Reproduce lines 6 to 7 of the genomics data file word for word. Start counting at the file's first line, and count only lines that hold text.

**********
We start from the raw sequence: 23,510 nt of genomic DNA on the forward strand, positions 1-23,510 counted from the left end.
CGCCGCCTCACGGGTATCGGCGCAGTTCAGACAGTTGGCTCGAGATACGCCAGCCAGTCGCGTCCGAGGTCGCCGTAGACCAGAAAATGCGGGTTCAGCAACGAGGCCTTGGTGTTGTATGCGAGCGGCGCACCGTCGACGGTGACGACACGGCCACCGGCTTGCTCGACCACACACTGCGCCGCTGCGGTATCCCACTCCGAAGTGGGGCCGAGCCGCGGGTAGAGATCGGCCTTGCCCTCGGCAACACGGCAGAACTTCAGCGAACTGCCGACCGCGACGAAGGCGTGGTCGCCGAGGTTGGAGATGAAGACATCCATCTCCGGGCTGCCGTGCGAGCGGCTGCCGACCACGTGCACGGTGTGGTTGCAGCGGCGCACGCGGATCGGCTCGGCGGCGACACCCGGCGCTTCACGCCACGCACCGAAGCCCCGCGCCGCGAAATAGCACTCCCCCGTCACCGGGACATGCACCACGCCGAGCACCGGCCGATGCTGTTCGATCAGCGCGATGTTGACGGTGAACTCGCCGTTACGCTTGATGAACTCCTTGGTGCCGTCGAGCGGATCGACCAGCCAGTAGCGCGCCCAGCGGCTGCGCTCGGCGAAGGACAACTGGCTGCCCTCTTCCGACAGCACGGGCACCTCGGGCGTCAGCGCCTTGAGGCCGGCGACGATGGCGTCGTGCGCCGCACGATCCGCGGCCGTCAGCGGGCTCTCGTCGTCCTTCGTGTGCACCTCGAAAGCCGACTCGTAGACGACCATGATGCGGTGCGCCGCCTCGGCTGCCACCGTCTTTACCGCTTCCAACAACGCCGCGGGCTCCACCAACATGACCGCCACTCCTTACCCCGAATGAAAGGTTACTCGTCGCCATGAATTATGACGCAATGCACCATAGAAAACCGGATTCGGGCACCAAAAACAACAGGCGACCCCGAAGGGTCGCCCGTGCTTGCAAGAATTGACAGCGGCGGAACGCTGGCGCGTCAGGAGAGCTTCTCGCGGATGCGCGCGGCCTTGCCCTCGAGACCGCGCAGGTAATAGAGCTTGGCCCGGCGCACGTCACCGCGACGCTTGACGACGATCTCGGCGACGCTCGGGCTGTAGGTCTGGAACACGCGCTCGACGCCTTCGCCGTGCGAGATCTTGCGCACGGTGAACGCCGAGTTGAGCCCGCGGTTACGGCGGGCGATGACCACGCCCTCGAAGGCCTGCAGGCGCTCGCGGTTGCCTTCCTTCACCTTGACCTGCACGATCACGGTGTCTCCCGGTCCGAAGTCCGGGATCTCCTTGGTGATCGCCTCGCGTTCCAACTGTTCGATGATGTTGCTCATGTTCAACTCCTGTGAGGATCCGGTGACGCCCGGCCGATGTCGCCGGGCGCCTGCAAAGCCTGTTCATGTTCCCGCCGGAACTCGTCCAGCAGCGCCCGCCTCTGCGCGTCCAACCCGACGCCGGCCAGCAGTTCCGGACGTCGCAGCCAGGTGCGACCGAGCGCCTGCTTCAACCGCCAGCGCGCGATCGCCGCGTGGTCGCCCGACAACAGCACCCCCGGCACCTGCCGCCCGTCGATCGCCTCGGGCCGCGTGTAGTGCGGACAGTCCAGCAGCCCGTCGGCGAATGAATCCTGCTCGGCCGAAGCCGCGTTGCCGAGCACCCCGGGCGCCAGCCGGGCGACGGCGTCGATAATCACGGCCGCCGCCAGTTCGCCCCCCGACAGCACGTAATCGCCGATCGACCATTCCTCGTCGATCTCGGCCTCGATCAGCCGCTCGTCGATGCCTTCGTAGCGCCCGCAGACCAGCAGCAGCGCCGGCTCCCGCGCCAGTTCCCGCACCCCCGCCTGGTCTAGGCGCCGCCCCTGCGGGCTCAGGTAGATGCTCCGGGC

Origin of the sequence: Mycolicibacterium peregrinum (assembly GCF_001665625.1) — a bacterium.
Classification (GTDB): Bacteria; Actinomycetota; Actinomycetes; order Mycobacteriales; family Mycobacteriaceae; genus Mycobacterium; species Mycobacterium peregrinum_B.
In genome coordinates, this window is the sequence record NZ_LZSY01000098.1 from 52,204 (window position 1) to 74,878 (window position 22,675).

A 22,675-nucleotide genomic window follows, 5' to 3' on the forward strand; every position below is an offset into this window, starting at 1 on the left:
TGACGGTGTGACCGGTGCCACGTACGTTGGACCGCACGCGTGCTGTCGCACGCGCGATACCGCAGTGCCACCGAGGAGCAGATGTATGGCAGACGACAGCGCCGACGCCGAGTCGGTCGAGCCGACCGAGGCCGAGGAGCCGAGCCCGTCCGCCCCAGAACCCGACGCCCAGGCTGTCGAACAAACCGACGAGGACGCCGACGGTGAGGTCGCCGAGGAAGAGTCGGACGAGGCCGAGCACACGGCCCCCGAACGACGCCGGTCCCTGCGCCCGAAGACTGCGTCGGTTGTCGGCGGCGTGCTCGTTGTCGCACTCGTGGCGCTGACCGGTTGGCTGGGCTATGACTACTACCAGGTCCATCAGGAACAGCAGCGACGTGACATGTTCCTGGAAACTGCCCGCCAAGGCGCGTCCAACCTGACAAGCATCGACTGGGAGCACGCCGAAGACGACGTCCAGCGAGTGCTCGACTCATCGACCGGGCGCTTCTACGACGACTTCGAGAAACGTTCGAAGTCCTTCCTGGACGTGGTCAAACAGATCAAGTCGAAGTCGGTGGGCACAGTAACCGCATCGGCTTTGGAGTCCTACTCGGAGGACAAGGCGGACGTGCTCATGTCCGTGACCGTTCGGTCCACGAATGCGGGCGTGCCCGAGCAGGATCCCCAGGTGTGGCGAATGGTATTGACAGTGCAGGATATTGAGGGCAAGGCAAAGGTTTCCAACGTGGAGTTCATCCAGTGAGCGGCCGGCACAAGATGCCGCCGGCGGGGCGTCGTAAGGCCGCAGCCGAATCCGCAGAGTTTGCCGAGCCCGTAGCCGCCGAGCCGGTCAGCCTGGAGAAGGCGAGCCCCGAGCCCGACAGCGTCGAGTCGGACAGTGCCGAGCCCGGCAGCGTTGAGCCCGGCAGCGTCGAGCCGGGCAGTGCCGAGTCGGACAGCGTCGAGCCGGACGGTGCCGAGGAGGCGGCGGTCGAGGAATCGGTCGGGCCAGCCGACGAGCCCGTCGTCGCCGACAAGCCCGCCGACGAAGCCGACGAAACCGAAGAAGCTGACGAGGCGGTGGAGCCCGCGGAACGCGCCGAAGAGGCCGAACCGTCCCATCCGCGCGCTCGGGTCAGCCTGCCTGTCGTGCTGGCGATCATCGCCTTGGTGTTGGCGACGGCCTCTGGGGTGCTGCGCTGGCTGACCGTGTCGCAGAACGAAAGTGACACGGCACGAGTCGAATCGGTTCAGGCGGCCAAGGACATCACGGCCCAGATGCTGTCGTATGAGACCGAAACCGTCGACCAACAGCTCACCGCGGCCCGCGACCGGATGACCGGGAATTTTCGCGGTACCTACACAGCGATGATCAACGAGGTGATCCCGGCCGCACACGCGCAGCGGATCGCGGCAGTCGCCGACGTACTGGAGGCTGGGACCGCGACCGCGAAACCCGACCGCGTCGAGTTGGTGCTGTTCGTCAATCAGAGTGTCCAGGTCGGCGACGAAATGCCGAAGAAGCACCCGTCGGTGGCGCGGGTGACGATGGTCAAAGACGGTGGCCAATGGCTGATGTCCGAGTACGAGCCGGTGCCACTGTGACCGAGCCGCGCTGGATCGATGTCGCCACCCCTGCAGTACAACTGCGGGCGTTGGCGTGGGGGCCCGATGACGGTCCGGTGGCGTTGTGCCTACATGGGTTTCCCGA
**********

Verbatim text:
A 22,675-nucleotide genomic window follows, 5' to 3' on the forward strand; every position below is an offset into this window, starting at 1 on the left:
TGACGGTGTGACCGGTGCCACGTACGTTGGACCGCACGCGTGCTGTCGCACGCGCGATACCGCAGTGCCACCGAGGAGCAGATGTATGGCAGACGACAGCGCCGACGCCGAGTCGGTCGAGCCGACCGAGGCCGAGGAGCCGAGCCCGTCCGCCCCAGAACCCGACGCCCAGGCTGTCGAACAAACCGACGAGGACGCCGACGGTGAGGTCGCCGAGGAAGAGTCGGACGAGGCCGAGCACACGGCCCCCGAACGACGCCGGTCCCTGCGCCCGAAGACTGCGTCGGTTGTCGGCGGCGTGCTCGTTGTCGCACTCGTGGCGCTGACCGGTTGGCTGGGCTATGACTACTACCAGGTCCATCAGGAACAGCAGCGACGTGACATGTTCCTGGAAACTGCCCGCCAAGGCGCGTCCAACCTGACAAGCATCGACTGGGAGCACGCCGAAGACGACGTCCAGCGAGTGCTCGACTCATCGACCGGGCGCTTCTACGACGACTTCGAGAAACGTTCGAAGTCCTTCCTGGACGTGGTCAAACAGATCAAGTCGAAGTCGGTGGGCACAGTAACCGCATCGGCTTTGGAGTCCTACTCGGAGGACAAGGCGGACGTGCTCATGTCCGTGACCGTTCGGTCCACGAATGCGGGCGTGCCCGAGCAGGATCCCCAGGTGTGGCGAATGGTATTGACAGTGCAGGATATTGAGGGCAAGGCAAAGGTTTCCAACGTGGAGTTCATCCAGTGAGCGGCCGGCACAAGATGCCGCCGGCGGGGCGTCGTAAGGCCGCAGCCGAATCCGCAGAGTTTGCCGAGCCCGTAGCCGCCGAGCCGGTCAGCCTGGAGAAGGCGAGCCCCGAGCCCGACAGCGTCGAGTCGGACAGTGCCGAGCCCGGCAGCGTTGAGCCCGGCAGCGTCGAGCCGGGCAGTGCCGAGTCGGACAGCGTCGAGCCGGACGGTGCCGAGGAGGCGGCGGTCGAGGAATCGGTCGGGCCAGCCGACGAGCCCGTCGTCGCCGACAAGCCCGCCGACGAAGCCGACGAAACCGAAGAAGCTGACGAGGCGGTGGAGCCCGCGGAACGCGCCGAAGAGGCCGAACCGTCCCATCCGCGCGCTCGGGTCAGCCTGCCTGTCGTGCTGGCGATCATCGCCTTGGTGTTGGCGACGGCCTCTGGGGTGCTGCGCTGGCTGACCGTGTCGCAGAACGAAAGTGACACGGCACGAGTCGAATCGGTTCAGGCGGCCAAGGACATCACGGCCCAGATGCTGTCGTATGAGACCGAAACCGTCGACCAACAGCTCACCGCGGCCCGCGACCGGATGACCGGGAATTTTCGCGGTACCTACACAGCGATGATCAACGAGGTGATCCCGGCCGCACACGCGCAGCGGATCGCGGCAGTCGCCGACGTACTGGAGGCTGGGACCGCGACCGCGAAACCCGACCGCGTCGAGTTGGTGCTGTTCGTCAATCAGAGTGTCCAGGTCGGCGACGAAATGCCGAAGAAGCACCCGTCGGTGGCGCGGGTGACGATGGTCAAAGACGGTGGCCAATGGCTGATGTCCGAGTACGAGCCGGTGCCACTGTGACCGAGCCGCGCTGGATCGATGTCGCCACCCCTGCAGTACAACTGCGGGCGTTGGCGTGGGGGCCCGATGACGGTCCGGTGGCGTTGTGCCTACATGGGTTTCCCGA